Gov. Mark Dayton has abandoned his priority plan for a statewide pre-kindergarten program but remains at odds with GOP lawmakers over the amount of new funding for public schools. Republican leaders said Friday that progress had been made in private talks but the Democratic governor described the state of negotiations as a disappointment.
Gov. Mark Dayton has followed through on his promise to veto the Legislature’s budget for public schools.
Minnesota Gov. Mark Dayton said Wednesday he will not apologize for comments he made about Republicans after lawmakers did not pass his top priority: statewide pre-kindergarten programs. Dayton plans to veto the $17 billion education bill later this week and call a special session of the legislature to pass a new version instead.
Gov. Mark Dayton is not wavering in his threat to veto any education bill that doesn’t include more money for Minnesota schools and funding for universal pre-K, his top officer said on Sunday.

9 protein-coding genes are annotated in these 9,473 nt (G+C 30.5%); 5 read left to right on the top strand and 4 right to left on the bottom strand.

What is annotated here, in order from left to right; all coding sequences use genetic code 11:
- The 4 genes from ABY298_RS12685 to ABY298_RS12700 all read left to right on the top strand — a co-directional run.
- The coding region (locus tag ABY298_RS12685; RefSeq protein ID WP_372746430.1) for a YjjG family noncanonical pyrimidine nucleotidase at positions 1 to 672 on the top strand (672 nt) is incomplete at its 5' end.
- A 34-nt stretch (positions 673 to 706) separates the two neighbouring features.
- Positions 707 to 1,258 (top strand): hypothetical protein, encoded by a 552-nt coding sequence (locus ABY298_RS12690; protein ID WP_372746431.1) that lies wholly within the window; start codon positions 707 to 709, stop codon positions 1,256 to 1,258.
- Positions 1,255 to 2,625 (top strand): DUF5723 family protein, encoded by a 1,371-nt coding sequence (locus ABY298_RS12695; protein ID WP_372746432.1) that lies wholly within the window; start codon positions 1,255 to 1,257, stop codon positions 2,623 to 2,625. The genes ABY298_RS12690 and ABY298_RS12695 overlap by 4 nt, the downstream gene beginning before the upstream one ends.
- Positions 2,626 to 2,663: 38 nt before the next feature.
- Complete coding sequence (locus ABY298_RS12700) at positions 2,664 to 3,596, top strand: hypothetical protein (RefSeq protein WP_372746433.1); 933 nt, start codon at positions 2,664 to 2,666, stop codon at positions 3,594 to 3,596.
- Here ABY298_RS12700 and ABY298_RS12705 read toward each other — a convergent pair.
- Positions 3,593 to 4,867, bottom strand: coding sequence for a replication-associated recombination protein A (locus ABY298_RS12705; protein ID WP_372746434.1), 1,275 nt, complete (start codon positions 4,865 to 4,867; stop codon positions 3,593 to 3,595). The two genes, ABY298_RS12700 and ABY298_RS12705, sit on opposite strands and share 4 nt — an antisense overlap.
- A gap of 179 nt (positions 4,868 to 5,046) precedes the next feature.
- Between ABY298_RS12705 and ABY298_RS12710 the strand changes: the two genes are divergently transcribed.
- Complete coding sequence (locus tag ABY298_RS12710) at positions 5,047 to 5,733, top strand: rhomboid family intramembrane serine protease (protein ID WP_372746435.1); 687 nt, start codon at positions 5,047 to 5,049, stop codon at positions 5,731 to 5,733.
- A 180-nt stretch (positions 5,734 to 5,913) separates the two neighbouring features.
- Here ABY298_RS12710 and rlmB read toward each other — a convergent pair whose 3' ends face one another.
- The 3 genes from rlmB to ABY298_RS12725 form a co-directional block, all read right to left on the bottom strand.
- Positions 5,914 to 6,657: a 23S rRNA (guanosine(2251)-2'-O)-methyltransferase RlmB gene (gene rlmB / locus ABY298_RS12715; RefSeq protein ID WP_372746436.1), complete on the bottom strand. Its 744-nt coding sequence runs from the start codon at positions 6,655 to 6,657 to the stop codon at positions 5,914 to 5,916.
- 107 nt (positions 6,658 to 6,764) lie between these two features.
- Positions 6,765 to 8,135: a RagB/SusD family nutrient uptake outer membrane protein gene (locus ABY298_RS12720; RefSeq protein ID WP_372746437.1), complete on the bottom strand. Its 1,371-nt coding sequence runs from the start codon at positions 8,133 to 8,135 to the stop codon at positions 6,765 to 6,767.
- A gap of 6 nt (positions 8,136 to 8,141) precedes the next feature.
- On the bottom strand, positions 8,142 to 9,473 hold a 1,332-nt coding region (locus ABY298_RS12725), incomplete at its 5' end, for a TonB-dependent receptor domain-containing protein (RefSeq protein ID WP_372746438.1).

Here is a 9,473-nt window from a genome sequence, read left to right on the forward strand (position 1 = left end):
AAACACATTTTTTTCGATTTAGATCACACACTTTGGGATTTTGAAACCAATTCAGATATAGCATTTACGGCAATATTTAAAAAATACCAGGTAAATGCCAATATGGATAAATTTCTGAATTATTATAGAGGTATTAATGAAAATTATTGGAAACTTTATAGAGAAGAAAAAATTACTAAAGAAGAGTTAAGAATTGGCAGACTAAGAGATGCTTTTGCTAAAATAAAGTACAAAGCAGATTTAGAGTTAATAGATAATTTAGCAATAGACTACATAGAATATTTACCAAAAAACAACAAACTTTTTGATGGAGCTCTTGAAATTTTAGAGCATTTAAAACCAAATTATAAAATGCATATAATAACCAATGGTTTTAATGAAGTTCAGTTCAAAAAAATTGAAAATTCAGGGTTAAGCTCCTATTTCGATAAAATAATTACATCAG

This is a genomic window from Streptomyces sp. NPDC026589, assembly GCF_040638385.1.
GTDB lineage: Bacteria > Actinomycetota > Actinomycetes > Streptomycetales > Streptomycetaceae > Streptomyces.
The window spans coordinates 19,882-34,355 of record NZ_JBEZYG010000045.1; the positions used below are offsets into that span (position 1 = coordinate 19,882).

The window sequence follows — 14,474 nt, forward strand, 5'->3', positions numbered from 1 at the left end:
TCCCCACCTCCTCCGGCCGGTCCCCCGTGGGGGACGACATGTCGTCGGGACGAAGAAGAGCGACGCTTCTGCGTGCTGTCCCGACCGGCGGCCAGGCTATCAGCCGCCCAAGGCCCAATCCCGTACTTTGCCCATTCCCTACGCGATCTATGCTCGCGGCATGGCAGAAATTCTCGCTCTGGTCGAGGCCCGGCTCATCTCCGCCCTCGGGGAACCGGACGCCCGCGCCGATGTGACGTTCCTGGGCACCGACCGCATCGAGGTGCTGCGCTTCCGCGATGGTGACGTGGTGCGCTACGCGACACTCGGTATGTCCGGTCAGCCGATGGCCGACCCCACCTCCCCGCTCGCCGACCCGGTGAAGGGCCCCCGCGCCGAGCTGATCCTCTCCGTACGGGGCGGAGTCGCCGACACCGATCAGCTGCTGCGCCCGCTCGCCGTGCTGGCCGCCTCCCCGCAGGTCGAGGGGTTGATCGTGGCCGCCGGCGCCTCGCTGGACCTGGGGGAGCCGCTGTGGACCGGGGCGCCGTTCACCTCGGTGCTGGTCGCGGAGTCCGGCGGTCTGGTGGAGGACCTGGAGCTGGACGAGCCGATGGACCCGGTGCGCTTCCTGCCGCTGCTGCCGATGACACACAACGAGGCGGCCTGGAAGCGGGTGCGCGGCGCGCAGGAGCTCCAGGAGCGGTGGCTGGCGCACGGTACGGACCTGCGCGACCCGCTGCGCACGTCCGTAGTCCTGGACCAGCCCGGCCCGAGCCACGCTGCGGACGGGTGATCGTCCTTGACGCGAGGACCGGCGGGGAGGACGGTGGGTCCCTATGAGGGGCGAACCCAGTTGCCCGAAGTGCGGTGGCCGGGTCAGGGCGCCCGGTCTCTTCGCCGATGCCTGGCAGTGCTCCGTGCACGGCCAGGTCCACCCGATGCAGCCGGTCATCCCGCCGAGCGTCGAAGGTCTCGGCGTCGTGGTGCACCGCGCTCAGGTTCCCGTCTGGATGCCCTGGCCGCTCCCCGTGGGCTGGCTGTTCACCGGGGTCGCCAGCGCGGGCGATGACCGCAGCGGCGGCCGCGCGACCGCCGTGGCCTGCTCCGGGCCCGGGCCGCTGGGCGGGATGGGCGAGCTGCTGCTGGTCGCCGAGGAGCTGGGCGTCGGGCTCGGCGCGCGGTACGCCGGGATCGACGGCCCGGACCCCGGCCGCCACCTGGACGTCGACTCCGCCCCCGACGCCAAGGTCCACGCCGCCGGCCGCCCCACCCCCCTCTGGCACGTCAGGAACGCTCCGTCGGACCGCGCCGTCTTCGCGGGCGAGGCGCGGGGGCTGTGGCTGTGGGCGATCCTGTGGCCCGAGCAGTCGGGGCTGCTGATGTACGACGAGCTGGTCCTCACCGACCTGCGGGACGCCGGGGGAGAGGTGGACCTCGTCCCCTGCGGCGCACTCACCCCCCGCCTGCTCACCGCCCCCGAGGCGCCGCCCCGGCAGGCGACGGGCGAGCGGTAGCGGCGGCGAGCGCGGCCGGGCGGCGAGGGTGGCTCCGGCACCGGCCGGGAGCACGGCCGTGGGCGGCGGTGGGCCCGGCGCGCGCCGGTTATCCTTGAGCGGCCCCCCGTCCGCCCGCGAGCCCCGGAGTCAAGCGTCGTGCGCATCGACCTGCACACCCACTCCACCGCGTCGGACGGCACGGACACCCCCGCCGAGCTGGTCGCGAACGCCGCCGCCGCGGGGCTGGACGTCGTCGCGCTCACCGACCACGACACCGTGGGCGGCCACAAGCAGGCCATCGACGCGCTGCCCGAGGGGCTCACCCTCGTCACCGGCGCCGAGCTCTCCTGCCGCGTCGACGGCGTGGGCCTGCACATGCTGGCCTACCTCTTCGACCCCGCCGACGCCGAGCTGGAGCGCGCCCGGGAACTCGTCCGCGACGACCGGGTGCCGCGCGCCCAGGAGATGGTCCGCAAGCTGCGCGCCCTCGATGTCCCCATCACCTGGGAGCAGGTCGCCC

U.S. Secretary of Education Arne Duncan visited Minnesota on Tuesday and called the state a model for others. He announced that the White House has named Minneapolis a “Promise Zone.” That means the city can get a leg up on the competition when applying for federal grants that create jobs and help close the achievement gap.
At a rally outside the capitol Saturday, activists say with a $2 billion surplus, now is the time to invest in education. Republicans want to use the surplus to lower taxes.
More than 100 law enforcement leaders across Minnesota are asking lawmakers for a minimum of $150 million a year for preschool programs.
Just one day after Gov. Mark Dayton visited a St. Paul pre-kindergarten class, his fellow Democrats passed a bill with only a fraction of the funding he wants to send every 4 year old in Minnesota to school for free.
Gov. Mark Dayton’s drive for universal, tuition-free preschool for all Minnesota 4-year-olds is cementing its place in his bottom line for a new budget. Dayton emphasized Tuesday that he considers the program essential as budget negotiations near.
Gov. Mark Dayton is continuing to double down on his efforts to dramatically expand funding for early childhood education.
The superintendent of Minneapolis Public Schools announced Friday that the school district will no longer suspend pre-K, kindergarten and first grade students for nonviolent behavior issues.
Since 2005 St. Paul has been one of the few public schools in the state to offer a pre-K program.